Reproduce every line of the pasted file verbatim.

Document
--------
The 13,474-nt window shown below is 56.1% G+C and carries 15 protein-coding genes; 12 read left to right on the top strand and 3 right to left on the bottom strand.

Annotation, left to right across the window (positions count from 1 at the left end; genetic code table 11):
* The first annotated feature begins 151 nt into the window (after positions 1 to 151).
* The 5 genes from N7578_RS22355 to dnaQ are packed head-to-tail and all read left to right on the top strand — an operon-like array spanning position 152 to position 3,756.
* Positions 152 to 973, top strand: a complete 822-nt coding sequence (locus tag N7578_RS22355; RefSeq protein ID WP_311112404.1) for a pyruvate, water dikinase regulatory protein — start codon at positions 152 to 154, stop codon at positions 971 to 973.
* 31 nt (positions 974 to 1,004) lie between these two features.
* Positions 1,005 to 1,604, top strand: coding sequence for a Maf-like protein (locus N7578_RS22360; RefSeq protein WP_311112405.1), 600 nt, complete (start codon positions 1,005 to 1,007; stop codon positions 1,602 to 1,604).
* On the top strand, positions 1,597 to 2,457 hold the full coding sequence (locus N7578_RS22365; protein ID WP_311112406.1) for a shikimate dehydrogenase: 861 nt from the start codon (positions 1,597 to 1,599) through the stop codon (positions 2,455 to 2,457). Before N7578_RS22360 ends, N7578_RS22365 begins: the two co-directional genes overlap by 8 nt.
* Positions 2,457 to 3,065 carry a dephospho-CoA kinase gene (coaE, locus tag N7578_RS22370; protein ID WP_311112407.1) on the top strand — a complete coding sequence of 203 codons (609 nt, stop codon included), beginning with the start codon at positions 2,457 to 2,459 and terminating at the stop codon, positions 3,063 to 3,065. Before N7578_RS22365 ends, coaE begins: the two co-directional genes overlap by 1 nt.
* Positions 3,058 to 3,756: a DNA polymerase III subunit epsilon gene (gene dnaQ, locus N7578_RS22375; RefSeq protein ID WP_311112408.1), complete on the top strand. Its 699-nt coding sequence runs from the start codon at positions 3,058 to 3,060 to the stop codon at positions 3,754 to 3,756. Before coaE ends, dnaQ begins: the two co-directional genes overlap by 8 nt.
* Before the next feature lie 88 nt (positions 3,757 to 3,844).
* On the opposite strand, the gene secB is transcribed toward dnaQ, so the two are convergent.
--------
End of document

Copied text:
The 13,474-nt window shown below is 56.1% G+C and carries 15 protein-coding genes; 12 read left to right on the top strand and 3 right to left on the bottom strand.

Annotation, left to right across the window (positions count from 1 at the left end; genetic code table 11):
* The first annotated feature begins 151 nt into the window (after positions 1 to 151).
* The 5 genes from N7578_RS22355 to dnaQ are packed head-to-tail and all read left to right on the top strand — an operon-like array spanning position 152 to position 3,756.
* Positions 152 to 973, top strand: a complete 822-nt coding sequence (locus tag N7578_RS22355; RefSeq protein ID WP_311112404.1) for a pyruvate, water dikinase regulatory protein — start codon at positions 152 to 154, stop codon at positions 971 to 973.
* 31 nt (positions 974 to 1,004) lie between these two features.
* Positions 1,005 to 1,604, top strand: coding sequence for a Maf-like protein (locus N7578_RS22360; RefSeq protein WP_311112405.1), 600 nt, complete (start codon positions 1,005 to 1,007; stop codon positions 1,602 to 1,604).
* On the top strand, positions 1,597 to 2,457 hold the full coding sequence (locus N7578_RS22365; protein ID WP_311112406.1) for a shikimate dehydrogenase: 861 nt from the start codon (positions 1,597 to 1,599) through the stop codon (positions 2,455 to 2,457). Before N7578_RS22360 ends, N7578_RS22365 begins: the two co-directional genes overlap by 8 nt.
* Positions 2,457 to 3,065 carry a dephospho-CoA kinase gene (coaE, locus tag N7578_RS22370; protein ID WP_311112407.1) on the top strand — a complete coding sequence of 203 codons (609 nt, stop codon included), beginning with the start codon at positions 2,457 to 2,459 and terminating at the stop codon, positions 3,063 to 3,065. Before N7578_RS22365 ends, coaE begins: the two co-directional genes overlap by 1 nt.
* Positions 3,058 to 3,756: a DNA polymerase III subunit epsilon gene (gene dnaQ, locus N7578_RS22375; RefSeq protein ID WP_311112408.1), complete on the top strand. Its 699-nt coding sequence runs from the start codon at positions 3,058 to 3,060 to the stop codon at positions 3,754 to 3,756. Before coaE ends, dnaQ begins: the two co-directional genes overlap by 8 nt.
* Before the next feature lie 88 nt (positions 3,757 to 3,844).
* On the opposite strand, the gene secB is transcribed toward dnaQ, so the two are convergent.